Professor Cynthia Enloe
Cynthia Enloe is Research Professor of International Development and Women's Studies at Clark University in Massachusetts, where she has taught for the last thirtyfive years and received the university's "Outstanding Teacher Award." Cynthia grew up on Long Island, outside New York, and attended Connecticut College when it was still an all-women's university. After working briefly in publishing, she attended the University of California at Berkeley, where she received her PhD in Political Science. She has been an invited professor at the University of Wales, Aberyswyth, Ochanomizu University, Tokyo, and the University of Bristol.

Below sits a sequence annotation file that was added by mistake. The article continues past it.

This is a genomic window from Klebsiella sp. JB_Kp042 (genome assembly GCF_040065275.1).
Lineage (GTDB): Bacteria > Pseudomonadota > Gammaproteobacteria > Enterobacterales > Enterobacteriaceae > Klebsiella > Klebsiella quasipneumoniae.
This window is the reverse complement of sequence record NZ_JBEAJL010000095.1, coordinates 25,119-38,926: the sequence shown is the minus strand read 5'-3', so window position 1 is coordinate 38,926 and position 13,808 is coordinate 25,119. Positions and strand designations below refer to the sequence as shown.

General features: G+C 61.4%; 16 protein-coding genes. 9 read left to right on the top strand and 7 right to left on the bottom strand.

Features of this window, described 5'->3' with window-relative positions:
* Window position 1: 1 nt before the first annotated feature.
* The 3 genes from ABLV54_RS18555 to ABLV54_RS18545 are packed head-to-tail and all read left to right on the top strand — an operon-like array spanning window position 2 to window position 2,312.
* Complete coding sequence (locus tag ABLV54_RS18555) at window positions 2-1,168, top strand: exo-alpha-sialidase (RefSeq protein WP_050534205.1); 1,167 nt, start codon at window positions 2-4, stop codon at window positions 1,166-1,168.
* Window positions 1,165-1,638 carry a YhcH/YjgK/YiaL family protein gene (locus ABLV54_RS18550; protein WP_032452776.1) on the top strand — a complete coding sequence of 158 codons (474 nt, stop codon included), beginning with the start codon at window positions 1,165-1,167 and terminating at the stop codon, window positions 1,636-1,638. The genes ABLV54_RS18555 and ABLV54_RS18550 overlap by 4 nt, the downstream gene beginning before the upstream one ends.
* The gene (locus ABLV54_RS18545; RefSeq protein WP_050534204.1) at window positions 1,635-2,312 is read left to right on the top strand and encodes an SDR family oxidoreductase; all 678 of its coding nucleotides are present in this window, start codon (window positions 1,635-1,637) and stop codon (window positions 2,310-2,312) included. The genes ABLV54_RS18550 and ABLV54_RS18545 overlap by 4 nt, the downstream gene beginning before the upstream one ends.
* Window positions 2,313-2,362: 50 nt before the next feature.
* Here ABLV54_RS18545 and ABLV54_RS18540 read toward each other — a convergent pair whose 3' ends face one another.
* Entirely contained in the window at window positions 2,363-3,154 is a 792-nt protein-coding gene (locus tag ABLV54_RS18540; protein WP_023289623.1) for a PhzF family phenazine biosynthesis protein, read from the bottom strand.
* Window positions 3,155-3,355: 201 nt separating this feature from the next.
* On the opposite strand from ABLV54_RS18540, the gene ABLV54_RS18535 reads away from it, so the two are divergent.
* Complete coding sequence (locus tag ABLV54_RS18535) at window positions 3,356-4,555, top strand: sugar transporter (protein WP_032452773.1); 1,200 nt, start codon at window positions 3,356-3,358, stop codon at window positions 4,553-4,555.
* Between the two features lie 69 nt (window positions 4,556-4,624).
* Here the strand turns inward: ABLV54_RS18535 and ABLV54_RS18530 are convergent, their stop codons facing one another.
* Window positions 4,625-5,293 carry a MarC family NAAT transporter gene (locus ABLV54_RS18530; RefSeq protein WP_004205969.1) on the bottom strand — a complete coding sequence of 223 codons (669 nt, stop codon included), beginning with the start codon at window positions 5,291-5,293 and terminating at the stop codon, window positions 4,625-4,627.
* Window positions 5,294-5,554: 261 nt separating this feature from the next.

Cynthia's initial research on Southeast Asian politics, especially the politics of Malaysia, led her to consider ethnic politics more broadly, leading to an investigation of ethnic and racial politics inside militaries and police forces around the world. The result was Ethnic Soldiers, published by Penguin in 1980. Soon after she began to explore the interactions of women, ethnicity and militaries, which in turn led her to research militarization processes in civilian as well as military settings. This research has led to several books, the most recent being Bananas, Beaches and Bases: Making Feminist Sense of International Politics (1990, 2000), Maneuvers: The International Politics of Militarizing Women's Lives (2004), The Curious Feminist (2004) and Globalization and Militarization: Feminists Make the Link (2007). Her newest book will be published later this year by University of California Press: Nimo's War, Emma’s War: Making Feminist Sense of the Iraq War.